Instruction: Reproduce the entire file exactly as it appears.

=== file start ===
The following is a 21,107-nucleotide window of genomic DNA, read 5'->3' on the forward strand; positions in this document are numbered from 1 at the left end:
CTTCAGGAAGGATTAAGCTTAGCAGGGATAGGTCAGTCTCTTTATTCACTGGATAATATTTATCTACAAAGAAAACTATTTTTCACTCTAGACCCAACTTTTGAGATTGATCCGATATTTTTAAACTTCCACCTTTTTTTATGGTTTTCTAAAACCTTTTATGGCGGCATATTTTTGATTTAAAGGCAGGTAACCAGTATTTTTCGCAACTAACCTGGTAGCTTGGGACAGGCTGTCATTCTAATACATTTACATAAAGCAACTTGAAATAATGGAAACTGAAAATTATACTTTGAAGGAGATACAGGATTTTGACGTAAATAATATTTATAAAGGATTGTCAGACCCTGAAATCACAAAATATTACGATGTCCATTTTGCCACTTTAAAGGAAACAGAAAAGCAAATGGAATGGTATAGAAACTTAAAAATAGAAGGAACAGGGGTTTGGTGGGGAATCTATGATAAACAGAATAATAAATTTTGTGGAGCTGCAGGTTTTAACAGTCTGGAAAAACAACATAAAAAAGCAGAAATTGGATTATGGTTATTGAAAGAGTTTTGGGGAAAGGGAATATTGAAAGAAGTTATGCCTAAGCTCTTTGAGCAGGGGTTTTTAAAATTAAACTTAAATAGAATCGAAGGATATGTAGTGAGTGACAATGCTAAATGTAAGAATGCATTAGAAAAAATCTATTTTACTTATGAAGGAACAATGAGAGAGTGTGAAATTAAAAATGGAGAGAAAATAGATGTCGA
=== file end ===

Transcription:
The following is a 21,107-nucleotide window of genomic DNA, read 5'->3' on the forward strand; positions in this document are numbered from 1 at the left end:
CTTCAGGAAGGATTAAGCTTAGCAGGGATAGGTCAGTCTCTTTATTCACTGGATAATATTTATCTACAAAGAAAACTATTTTTCACTCTAGACCCAACTTTTGAGATTGATCCGATATTTTTAAACTTCCACCTTTTTTTATGGTTTTCTAAAACCTTTTATGGCGGCATATTTTTGATTTAAAGGCAGGTAACCAGTATTTTTCGCAACTAACCTGGTAGCTTGGGACAGGCTGTCATTCTAATACATTTACATAAAGCAACTTGAAATAATGGAAACTGAAAATTATACTTTGAAGGAGATACAGGATTTTGACGTAAATAATATTTATAAAGGATTGTCAGACCCTGAAATCACAAAATATTACGATGTCCATTTTGCCACTTTAAAGGAAACAGAAAAGCAAATGGAATGGTATAGAAACTTAAAAATAGAAGGAACAGGGGTTTGGTGGGGAATCTATGATAAACAGAATAATAAATTTTGTGGAGCTGCAGGTTTTAACAGTCTGGAAAAACAACATAAAAAAGCAGAAATTGGATTATGGTTATTGAAAGAGTTTTGGGGAAAGGGAATATTGAAAGAAGTTATGCCTAAGCTCTTTGAGCAGGGGTTTTTAAAATTAAACTTAAATAGAATCGAAGGATATGTAGTGAGTGACAATGCTAAATGTAAGAATGCATTAGAAAAAATCTATTTTACTTATGAAGGAACAATGAGAGAGTGTGAAATTAAAAATGGAGAGAAAATAGATGTCGA